Do Banks Steer Economic Growth in Emerging Markets? Empirical Evidence from Zimbabwe

Tafirei Mashamba, Rabson Magweva


Tests of the finance-growth nexus to date have not been conclusive on the nature & direction of the relationship between economic growth and financial sector development. A number of studies on the role played by banks in economic development have shown considerable variation across countries. In this paper we empirically examine the causal and nature of relationship between financial sector development and economic growth in Zimbabwe for the period 1980 to 2006; using time series analysis namely Granger Causality tests in a Vector Autoregressive (VAR) framework. All variables were tested for stationarity using the Augmented Dickey–Fuller (ADF) Test and became stationary in levels, 1st difference and 2nd difference. A general uni-directional relationship was found to exist running from banking sector development to economic growth in Zimbabwe hence the supply-leading hypothesis is supported. The study recommends that policy makers should come up with policies that steer continuous growth of the banking sector. In this regard the government could reduce its borrowings from the domestic money market, promote a savings culture by encouraging banks to increase their deposit rates (through moral suasion) and attract more deposits for onward lending to the private sector and improve the country’s low credit risk rating to lure foreign investors.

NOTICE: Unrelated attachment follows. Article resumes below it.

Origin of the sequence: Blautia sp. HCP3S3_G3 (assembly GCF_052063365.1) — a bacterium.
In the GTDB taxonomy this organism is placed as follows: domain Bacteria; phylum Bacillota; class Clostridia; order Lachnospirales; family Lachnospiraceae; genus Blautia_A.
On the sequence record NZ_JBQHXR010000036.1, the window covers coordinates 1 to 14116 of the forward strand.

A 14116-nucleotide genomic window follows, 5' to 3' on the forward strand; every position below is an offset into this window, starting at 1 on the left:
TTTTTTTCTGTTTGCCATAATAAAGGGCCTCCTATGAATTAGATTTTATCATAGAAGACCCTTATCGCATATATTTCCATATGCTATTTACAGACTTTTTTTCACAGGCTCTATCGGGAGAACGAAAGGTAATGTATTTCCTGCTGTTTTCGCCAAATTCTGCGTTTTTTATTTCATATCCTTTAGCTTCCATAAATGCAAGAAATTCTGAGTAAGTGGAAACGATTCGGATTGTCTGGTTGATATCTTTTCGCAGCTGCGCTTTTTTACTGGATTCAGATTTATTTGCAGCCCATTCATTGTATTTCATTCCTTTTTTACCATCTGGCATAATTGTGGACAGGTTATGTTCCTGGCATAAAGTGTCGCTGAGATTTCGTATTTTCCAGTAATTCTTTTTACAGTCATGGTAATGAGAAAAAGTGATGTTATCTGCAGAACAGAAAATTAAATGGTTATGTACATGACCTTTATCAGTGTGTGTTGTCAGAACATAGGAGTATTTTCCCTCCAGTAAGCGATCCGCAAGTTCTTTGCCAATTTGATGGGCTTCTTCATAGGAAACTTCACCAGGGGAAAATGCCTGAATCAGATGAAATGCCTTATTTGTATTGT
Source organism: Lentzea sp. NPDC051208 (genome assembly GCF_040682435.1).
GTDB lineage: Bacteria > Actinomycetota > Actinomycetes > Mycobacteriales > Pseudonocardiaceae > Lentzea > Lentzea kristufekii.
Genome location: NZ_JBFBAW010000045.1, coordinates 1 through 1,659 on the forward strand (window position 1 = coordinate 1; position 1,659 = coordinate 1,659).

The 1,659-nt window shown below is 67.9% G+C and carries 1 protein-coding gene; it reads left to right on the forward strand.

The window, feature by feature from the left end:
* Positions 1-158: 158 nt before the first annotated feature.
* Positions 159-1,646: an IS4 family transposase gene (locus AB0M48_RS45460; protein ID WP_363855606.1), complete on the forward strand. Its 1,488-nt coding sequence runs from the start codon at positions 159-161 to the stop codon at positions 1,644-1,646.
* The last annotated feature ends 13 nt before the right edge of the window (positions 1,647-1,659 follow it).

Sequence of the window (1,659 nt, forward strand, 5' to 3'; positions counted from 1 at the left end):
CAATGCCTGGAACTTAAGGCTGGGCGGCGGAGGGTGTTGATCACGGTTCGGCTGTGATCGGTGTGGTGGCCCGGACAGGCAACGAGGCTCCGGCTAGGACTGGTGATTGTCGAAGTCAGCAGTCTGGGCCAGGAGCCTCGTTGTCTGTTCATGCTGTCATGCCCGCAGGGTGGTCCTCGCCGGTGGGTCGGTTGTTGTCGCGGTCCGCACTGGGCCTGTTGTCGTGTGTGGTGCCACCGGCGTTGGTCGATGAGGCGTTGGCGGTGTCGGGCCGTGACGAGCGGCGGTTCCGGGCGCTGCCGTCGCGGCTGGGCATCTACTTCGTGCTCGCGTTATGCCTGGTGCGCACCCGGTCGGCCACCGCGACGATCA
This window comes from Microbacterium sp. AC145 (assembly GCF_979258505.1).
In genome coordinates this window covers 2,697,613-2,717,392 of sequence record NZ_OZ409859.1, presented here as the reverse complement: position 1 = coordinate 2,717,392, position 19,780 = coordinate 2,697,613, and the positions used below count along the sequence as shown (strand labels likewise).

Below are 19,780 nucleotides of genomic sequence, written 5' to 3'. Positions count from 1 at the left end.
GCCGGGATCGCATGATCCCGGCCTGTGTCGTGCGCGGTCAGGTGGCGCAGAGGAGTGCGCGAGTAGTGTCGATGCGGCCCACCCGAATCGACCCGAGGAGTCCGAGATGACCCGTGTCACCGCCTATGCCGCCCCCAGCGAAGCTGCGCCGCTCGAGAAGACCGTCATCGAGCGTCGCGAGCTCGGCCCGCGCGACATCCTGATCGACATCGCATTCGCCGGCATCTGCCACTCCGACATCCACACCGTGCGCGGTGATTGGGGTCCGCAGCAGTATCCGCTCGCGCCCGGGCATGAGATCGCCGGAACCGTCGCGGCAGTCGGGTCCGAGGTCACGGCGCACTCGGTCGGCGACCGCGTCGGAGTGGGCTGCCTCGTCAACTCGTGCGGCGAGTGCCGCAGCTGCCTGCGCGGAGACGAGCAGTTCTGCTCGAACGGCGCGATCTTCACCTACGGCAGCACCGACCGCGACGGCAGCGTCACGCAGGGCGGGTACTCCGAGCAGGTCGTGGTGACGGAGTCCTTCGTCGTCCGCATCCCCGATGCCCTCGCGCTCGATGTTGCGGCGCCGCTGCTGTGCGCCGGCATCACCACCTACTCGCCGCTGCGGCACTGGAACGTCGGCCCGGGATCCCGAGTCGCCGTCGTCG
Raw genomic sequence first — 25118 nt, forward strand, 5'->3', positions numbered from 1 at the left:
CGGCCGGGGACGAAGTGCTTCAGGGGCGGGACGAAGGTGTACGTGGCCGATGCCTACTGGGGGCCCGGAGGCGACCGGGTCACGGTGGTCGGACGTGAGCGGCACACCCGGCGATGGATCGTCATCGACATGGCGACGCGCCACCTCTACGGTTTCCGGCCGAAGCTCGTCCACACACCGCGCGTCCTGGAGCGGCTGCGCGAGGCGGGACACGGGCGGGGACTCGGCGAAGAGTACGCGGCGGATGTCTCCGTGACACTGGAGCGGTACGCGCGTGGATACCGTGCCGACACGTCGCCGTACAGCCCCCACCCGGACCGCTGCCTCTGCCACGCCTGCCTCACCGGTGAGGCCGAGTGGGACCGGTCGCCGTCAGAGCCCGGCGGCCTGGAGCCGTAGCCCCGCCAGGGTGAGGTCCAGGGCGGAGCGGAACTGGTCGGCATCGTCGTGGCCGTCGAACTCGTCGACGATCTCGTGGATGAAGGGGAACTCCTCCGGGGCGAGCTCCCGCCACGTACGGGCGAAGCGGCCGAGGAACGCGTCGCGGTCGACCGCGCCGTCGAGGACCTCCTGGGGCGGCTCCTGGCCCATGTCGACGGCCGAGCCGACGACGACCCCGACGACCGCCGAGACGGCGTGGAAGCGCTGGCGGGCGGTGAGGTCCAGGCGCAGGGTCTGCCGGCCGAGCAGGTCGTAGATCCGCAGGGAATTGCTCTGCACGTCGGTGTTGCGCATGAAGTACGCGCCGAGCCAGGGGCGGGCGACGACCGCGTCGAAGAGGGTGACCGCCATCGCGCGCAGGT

Keywords: Banks, Economic Growth, Unit root Tests, Granger Causality, VAR

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ISSN (Paper)2222-1697 ISSN (Online)2222-2847

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